Today we’d like to introduce you to Gail Spilsbury.
Gail, let’s start with your story. We’d love to hear how you got started and how the journey has been so far.
I’ve always been a writer, and my career to support my writing has been in publications, with art museums such as the Smithsonian and also at National Geographic Books. In 2004, I started my own arts and culture press Bergamot Books, which continues to offer full-service publishing to cultural institutions and private authors (bergamotbooks.com). Meanwhile, in the period 2004-11, I wrote two books on Washington, DC’s cultural landscapes before turning full-time to my passion of fiction, whether stories, screenplays, or novels. Three of my scripts have been optioned, one in Croatia because based on a famous novel there, The Edge of Reason by Miroslav Krleza.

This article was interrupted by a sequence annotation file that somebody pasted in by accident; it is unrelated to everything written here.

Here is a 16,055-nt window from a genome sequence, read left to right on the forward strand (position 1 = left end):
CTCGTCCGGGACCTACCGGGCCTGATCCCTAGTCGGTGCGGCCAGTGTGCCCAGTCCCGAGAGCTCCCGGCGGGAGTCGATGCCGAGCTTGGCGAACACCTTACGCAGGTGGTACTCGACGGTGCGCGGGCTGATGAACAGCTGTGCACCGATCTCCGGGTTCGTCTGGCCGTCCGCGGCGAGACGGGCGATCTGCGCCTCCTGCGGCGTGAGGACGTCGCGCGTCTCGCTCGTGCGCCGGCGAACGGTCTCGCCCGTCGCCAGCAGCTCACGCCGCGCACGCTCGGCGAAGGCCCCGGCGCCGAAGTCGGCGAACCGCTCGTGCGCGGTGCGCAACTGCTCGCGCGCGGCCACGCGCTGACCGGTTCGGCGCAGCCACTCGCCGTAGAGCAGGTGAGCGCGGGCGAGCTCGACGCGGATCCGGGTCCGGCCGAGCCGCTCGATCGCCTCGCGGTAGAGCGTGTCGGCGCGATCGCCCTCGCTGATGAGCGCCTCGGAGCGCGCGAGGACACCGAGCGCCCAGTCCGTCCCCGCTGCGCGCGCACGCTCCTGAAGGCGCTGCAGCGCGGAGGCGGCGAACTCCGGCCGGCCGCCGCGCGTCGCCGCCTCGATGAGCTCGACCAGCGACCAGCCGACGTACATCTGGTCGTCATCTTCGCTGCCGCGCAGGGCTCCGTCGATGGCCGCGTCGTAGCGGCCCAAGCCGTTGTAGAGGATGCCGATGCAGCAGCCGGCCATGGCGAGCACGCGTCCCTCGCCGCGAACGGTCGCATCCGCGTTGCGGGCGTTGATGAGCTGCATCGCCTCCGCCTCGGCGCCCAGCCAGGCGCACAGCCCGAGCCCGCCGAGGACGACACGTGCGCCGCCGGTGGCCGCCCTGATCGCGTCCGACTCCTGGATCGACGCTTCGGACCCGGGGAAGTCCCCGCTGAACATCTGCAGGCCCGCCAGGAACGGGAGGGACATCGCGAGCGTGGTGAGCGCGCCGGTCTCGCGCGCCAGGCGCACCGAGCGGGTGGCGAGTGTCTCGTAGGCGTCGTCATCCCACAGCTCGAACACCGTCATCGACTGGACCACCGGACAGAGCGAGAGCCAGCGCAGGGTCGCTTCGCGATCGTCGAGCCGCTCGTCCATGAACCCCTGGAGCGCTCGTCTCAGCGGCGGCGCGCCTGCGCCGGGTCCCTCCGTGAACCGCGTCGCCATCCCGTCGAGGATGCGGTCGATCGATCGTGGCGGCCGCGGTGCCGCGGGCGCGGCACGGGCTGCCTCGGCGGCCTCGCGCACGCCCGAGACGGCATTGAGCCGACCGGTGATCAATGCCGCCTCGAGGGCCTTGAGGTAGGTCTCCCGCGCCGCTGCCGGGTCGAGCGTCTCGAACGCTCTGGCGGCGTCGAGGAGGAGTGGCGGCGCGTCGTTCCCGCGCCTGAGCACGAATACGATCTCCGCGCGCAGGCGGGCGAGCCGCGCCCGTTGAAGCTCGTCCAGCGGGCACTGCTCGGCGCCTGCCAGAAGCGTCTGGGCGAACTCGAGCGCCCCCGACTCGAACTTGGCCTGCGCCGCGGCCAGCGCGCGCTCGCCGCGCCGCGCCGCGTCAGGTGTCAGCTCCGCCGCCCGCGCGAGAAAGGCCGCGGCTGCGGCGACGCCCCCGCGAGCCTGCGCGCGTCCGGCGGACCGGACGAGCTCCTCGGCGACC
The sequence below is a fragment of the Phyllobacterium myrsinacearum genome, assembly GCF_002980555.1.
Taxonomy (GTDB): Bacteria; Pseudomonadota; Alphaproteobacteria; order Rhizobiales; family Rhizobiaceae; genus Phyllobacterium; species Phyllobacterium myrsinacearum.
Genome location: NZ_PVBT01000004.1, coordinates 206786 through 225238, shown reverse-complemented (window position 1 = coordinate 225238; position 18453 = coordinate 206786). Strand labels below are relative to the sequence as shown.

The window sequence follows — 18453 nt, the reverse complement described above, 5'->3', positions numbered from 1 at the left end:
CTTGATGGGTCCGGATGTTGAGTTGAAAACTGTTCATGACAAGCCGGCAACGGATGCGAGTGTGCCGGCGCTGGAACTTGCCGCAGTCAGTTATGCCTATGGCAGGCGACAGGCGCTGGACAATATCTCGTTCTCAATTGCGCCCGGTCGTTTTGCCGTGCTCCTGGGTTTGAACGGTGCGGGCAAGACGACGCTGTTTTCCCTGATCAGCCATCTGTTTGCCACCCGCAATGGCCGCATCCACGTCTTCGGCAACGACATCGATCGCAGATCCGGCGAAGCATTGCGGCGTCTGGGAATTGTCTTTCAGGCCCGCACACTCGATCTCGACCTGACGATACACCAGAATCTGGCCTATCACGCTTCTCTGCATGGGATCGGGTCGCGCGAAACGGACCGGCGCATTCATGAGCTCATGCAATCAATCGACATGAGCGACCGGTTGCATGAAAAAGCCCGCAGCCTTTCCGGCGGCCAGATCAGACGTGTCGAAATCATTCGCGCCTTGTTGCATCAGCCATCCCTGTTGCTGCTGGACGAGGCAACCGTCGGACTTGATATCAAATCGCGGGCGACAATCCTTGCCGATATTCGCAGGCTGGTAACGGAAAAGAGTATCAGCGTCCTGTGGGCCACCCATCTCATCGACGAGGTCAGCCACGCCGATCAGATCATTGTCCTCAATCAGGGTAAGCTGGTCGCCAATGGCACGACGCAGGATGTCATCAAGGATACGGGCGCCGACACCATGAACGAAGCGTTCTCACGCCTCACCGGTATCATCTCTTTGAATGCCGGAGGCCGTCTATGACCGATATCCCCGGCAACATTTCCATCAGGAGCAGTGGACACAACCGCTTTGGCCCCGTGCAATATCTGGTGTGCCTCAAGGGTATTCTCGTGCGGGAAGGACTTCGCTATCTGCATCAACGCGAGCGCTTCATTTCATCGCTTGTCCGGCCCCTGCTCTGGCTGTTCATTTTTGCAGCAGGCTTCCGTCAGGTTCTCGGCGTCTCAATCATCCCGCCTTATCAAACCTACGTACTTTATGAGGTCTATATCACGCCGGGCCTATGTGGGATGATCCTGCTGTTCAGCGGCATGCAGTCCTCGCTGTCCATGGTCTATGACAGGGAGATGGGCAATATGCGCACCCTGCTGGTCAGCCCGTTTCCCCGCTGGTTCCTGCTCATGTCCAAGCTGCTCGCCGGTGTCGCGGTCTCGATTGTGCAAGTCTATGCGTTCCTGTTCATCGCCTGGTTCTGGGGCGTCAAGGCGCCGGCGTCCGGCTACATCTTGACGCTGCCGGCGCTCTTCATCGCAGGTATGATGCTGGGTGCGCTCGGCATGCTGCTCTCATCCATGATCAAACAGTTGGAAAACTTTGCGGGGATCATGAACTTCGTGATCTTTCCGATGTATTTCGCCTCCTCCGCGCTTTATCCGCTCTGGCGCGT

For pleasure, I write art-house film reviews, most of them linked to screenings at the Museum of Fine Arts, Boston. The reviews run in the Boston City Paper and are also archived on my blog: gailspilsbury.blogspot.com. In 2013, an Italian edition of my short stories about making olive oil in Rome’s countryside came out, but only in Italian—Quartetto Sabino. In 2014, Green Writers Press of Vermont published my novel titled That Year in Boston, a love story with a publishing-house plot that takes the lover-editors to Brazil to find out the mafioso truth about one of their authors.